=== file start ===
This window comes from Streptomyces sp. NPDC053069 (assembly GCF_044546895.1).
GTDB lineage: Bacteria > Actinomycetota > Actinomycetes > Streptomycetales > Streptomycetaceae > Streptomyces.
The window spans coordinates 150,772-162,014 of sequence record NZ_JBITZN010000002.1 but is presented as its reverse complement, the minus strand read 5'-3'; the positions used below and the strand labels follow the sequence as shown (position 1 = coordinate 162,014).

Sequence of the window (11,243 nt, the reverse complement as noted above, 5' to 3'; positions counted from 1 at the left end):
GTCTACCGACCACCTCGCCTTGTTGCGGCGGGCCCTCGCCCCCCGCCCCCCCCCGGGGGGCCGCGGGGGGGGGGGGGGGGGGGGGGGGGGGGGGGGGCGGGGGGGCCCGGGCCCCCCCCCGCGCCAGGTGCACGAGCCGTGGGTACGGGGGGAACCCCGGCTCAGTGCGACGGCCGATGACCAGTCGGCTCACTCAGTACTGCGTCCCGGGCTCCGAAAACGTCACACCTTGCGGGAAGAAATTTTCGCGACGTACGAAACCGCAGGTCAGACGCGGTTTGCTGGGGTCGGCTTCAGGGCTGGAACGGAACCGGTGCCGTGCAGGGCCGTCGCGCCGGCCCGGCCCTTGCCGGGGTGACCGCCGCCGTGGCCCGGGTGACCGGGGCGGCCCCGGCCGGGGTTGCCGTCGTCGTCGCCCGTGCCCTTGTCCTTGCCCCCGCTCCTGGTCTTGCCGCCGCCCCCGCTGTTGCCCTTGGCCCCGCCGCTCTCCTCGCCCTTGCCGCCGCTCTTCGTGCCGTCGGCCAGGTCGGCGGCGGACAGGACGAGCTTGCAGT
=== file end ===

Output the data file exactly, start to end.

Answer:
This window comes from Streptomyces sp. NPDC053069 (assembly GCF_044546895.1).
GTDB lineage: Bacteria > Actinomycetota > Actinomycetes > Streptomycetales > Streptomycetaceae > Streptomyces.
The window spans coordinates 150,772-162,014 of sequence record NZ_JBITZN010000002.1 but is presented as its reverse complement, the minus strand read 5'-3'; the positions used below and the strand labels follow the sequence as shown (position 1 = coordinate 162,014).

Sequence of the window (11,243 nt, the reverse complement as noted above, 5' to 3'; positions counted from 1 at the left end):
GTCTACCGACCACCTCGCCTTGTTGCGGCGGGCCCTCGCCCCCCGCCCCCCCCCGGGGGGCCGCGGGGGGGGGGGGGGGGGGGGGGGGGGGGGGGGGCGGGGGGGCCCGGGCCCCCCCCCGCGCCAGGTGCACGAGCCGTGGGTACGGGGGGAACCCCGGCTCAGTGCGACGGCCGATGACCAGTCGGCTCACTCAGTACTGCGTCCCGGGCTCCGAAAACGTCACACCTTGCGGGAAGAAATTTTCGCGACGTACGAAACCGCAGGTCAGACGCGGTTTGCTGGGGTCGGCTTCAGGGCTGGAACGGAACCGGTGCCGTGCAGGGCCGTCGCGCCGGCCCGGCCCTTGCCGGGGTGACCGCCGCCGTGGCCCGGGTGACCGGGGCGGCCCCGGCCGGGGTTGCCGTCGTCGTCGCCCGTGCCCTTGTCCTTGCCCCCGCTCCTGGTCTTGCCGCCGCCCCCGCTGTTGCCCTTGGCCCCGCCGCTCTCCTCGCCCTTGCCGCCGCTCTTCGTGCCGTCGGCCAGGTCGGCGGCGGACAGGACGAGCTTGCAGT